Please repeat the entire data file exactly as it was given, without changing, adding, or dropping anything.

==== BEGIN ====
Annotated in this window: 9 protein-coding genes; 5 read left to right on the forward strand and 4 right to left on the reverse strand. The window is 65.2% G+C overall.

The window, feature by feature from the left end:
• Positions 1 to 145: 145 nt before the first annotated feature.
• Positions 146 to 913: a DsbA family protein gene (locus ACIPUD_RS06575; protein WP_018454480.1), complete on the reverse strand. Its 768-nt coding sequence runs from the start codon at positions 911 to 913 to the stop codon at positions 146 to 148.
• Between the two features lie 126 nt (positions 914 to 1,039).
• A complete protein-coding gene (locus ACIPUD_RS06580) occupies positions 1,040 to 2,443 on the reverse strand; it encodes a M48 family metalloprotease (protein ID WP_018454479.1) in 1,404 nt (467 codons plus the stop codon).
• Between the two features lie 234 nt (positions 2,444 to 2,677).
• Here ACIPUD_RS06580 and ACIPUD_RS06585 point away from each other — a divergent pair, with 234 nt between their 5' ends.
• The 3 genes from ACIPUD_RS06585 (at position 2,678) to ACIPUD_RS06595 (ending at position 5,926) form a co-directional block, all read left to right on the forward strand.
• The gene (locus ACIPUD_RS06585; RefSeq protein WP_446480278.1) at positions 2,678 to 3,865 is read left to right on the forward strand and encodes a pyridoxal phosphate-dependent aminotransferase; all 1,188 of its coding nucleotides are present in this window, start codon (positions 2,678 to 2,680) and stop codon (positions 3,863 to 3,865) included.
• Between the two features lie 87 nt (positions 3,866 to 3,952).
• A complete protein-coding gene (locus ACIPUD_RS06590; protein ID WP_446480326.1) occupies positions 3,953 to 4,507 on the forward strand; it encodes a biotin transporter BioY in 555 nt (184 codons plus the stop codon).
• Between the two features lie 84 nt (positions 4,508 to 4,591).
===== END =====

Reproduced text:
Annotated in this window: 9 protein-coding genes; 5 read left to right on the forward strand and 4 right to left on the reverse strand. The window is 65.2% G+C overall.

The window, feature by feature from the left end:
• Positions 1 to 145: 145 nt before the first annotated feature.
• Positions 146 to 913: a DsbA family protein gene (locus ACIPUD_RS06575; protein WP_018454480.1), complete on the reverse strand. Its 768-nt coding sequence runs from the start codon at positions 911 to 913 to the stop codon at positions 146 to 148.
• Between the two features lie 126 nt (positions 914 to 1,039).
• A complete protein-coding gene (locus ACIPUD_RS06580) occupies positions 1,040 to 2,443 on the reverse strand; it encodes a M48 family metalloprotease (protein ID WP_018454479.1) in 1,404 nt (467 codons plus the stop codon).
• Between the two features lie 234 nt (positions 2,444 to 2,677).
• Here ACIPUD_RS06580 and ACIPUD_RS06585 point away from each other — a divergent pair, with 234 nt between their 5' ends.
• The 3 genes from ACIPUD_RS06585 (at position 2,678) to ACIPUD_RS06595 (ending at position 5,926) form a co-directional block, all read left to right on the forward strand.
• The gene (locus ACIPUD_RS06585; RefSeq protein WP_446480278.1) at positions 2,678 to 3,865 is read left to right on the forward strand and encodes a pyridoxal phosphate-dependent aminotransferase; all 1,188 of its coding nucleotides are present in this window, start codon (positions 2,678 to 2,680) and stop codon (positions 3,863 to 3,865) included.
• Between the two features lie 87 nt (positions 3,866 to 3,952).
• A complete protein-coding gene (locus ACIPUD_RS06590; protein ID WP_446480326.1) occupies positions 3,953 to 4,507 on the forward strand; it encodes a biotin transporter BioY in 555 nt (184 codons plus the stop codon).
• Between the two features lie 84 nt (positions 4,508 to 4,591).